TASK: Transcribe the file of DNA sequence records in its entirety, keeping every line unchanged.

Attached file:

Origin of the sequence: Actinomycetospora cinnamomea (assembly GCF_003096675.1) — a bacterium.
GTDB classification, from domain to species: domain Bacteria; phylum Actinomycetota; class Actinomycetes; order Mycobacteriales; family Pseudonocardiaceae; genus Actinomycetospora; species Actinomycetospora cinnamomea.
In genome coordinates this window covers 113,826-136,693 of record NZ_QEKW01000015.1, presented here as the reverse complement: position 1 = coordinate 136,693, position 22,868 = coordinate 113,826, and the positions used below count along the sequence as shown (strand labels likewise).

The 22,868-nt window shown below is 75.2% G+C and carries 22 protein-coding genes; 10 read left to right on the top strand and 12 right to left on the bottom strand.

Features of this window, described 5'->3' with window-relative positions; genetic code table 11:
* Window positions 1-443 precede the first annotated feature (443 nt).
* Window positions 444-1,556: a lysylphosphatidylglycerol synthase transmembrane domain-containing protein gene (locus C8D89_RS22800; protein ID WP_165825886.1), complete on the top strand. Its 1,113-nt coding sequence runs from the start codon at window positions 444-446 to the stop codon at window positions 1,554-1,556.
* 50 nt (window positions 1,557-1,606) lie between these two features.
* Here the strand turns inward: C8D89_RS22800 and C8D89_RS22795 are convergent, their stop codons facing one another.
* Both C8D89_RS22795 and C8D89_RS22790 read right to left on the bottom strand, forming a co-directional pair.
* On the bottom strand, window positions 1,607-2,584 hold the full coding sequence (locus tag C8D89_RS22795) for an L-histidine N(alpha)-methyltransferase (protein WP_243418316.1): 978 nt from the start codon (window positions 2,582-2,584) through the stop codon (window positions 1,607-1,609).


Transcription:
Origin of the sequence: Actinomycetospora cinnamomea (assembly GCF_003096675.1) — a bacterium.
GTDB classification, from domain to species: domain Bacteria; phylum Actinomycetota; class Actinomycetes; order Mycobacteriales; family Pseudonocardiaceae; genus Actinomycetospora; species Actinomycetospora cinnamomea.
In genome coordinates this window covers 113,826-136,693 of record NZ_QEKW01000015.1, presented here as the reverse complement: position 1 = coordinate 136,693, position 22,868 = coordinate 113,826, and the positions used below count along the sequence as shown (strand labels likewise).

The 22,868-nt window shown below is 75.2% G+C and carries 22 protein-coding genes; 10 read left to right on the top strand and 12 right to left on the bottom strand.

Features of this window, described 5'->3' with window-relative positions; genetic code table 11:
* Window positions 1-443 precede the first annotated feature (443 nt).
* Window positions 444-1,556: a lysylphosphatidylglycerol synthase transmembrane domain-containing protein gene (locus C8D89_RS22800; protein ID WP_165825886.1), complete on the top strand. Its 1,113-nt coding sequence runs from the start codon at window positions 444-446 to the stop codon at window positions 1,554-1,556.
* 50 nt (window positions 1,557-1,606) lie between these two features.
* Here the strand turns inward: C8D89_RS22800 and C8D89_RS22795 are convergent, their stop codons facing one another.
* Both C8D89_RS22795 and C8D89_RS22790 read right to left on the bottom strand, forming a co-directional pair.
* On the bottom strand, window positions 1,607-2,584 hold the full coding sequence (locus tag C8D89_RS22795) for an L-histidine N(alpha)-methyltransferase (protein WP_243418316.1): 978 nt from the start codon (window positions 2,582-2,584) through the stop codon (window positions 1,607-1,609).